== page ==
Just remembering Logan makes me want to rush joyfully into Adolfo’s arms as I walk in the door of our apartment and kick off my shoes. I hear Adolfo in his studio, working on a new song.
“Hey, Ricky, I’m home. How was your day?”
He steps out of the man cave, frowning like he means business. “Mi amor, please don’t call me Ricky anymore. I really hate it.”
Not exactly the homecoming I was picturing. “Eight years of Ricky and Lucy and you suddenly hate it?” Was something changing?
Adolfo looks serious. “Listen honey, I’ve been thinking about this. I never liked it. It’s embarrassing. I am NOT Ricky Ricardo.”
“Gosh, I’m sorry honey, but I don’t know why you think it’s embarrassing. Ricky Ricardo is a beloved icon.”
“I need you to understand something, Marlita. Ricky Ricardo is Cuban. I am Mexican. I’m proud to be Mexican. My friends would laugh at me. It’s embarrassing. And I don’t like feeling like I’m your pet, or something….”
“Oh?” I pucker my luscious lips. “Not even when I smother my pet with kisses?”
Normally, this would work. Tonight, he says, “I’m not at all like Ricky, but you are like Lucy, ’specially with those bright red lips,” Ow….I just stare at him.
“And don’t even think of calling me Ricky in your book! Why don’t you write fiction? All you do is get material from me and your mom. Show your true talent and make something up. Just using our stories doesn’t take any talent.”
I’m stunned. Could he say anything more hurtful to a writer? I feel contempt in his words. If I told him that putting anything relating to me in any of his songs just showed his lack of talent, he’d be crushed.
I bet I know what you’re thinking. That CD syndrome I was talking about? The one where a Romeo hurts his Juliet even though he loves her so much? That CD syndrome lurks in the best of us, apparently. Adolfo is telling himself he’s not being mean, he’s just helping me with my true talent here. Yet there’s obviously some kind of anger and hurt underneath the hostility. There always is. Just like there was with Logan. Only Logan was too big of a mess and too destructive, and I had no desire or ability to cope with it. But this is my Adolfo. I’m saying nothing, but my eyes are probing his. My silent eyes are speaking more effectively than the words you clueless dickhead, what the hell are you trying to do to me?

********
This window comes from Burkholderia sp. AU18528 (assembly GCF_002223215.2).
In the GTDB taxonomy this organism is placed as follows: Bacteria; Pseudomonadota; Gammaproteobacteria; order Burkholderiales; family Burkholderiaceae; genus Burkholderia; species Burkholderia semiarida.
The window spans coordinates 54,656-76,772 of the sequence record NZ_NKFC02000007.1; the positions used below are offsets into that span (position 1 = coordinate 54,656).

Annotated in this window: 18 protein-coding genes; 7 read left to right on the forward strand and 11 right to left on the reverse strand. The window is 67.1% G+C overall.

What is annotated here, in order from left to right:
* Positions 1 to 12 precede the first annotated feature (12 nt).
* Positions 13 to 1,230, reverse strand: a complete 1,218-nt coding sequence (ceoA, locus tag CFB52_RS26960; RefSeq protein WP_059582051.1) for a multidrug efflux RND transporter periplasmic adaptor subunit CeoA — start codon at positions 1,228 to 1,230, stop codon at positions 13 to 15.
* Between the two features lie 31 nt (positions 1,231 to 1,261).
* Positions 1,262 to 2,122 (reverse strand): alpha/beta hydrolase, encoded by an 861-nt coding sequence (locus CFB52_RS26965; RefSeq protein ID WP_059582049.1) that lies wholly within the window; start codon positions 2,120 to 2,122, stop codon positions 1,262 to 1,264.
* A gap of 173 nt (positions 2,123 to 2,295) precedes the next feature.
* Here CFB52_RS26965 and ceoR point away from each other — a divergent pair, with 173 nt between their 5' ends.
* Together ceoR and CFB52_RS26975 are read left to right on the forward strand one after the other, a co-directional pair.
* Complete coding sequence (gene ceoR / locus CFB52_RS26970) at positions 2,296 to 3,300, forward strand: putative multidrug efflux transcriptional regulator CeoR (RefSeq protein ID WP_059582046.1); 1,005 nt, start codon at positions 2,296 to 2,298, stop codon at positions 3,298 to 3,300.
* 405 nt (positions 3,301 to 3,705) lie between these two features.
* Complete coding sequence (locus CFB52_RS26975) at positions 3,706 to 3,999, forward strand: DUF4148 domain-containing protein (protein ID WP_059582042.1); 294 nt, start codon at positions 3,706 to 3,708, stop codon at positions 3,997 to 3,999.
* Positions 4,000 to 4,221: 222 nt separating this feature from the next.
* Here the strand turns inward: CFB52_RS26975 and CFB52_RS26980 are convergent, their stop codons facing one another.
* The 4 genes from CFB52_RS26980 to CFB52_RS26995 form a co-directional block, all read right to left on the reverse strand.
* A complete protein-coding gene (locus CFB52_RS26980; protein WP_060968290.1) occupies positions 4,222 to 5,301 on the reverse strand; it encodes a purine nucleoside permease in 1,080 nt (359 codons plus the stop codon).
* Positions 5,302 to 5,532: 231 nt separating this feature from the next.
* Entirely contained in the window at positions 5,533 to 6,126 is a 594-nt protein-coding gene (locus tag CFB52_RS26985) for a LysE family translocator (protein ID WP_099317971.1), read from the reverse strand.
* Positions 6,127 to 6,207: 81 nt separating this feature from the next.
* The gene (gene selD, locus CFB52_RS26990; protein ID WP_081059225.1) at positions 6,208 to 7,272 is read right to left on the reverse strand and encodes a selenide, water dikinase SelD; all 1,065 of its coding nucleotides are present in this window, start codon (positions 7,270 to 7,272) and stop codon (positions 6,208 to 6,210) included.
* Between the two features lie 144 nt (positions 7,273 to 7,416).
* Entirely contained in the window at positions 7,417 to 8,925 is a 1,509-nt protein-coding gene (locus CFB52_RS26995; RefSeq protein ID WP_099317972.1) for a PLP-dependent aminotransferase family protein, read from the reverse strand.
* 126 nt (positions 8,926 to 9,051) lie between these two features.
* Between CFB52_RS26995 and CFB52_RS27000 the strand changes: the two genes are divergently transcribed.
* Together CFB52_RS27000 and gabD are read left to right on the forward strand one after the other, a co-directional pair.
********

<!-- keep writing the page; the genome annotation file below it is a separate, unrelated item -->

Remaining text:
“Aye, Marlita…” He looks back into the man cave, back toward the work he wants to return to that was frustrating him because he thinks it’s not yet good enough to sell to a studio so he can bring in some extra money. “That came out wrong.”
“Need to talk about something?”
He shakes his head. “Just…no more Ricky.”
“Okay….I sort of understand.” I guess. It feels like you’re cutting
the fun out of our relationship. “I sure will miss it. We really are like Lucy and Ricky.” Or at least, we used to be.
Adolfo rolls his eyes. “I don’t know about that, but you’re a real character for sure. And I love you. I’ll fix dinner.”
He does housework too, by the way. And I did include our Ricky-Lucy bit in the memoir I’m working on without consulting him. The publisher likes it. I’ll have to see if I can sweet talk him into leaving it in. Later. Much later. Adolfo is a WYSIWYG kind of guy, I tell myself. (What You See Is What You Get.) So, he was just having a tiny CD moment. This is as deep as it goes…I think. However, I’m still upset.
Adolfo is making quesadillas in our small kitchen, and I add some refried beans and tomatoes, but I find myself getting irritated at having to work around him. I set a knife down a little too forcefully and toss the can opener back into the drawer with a jarring clatter. Adolfo wisely pretends not to notice.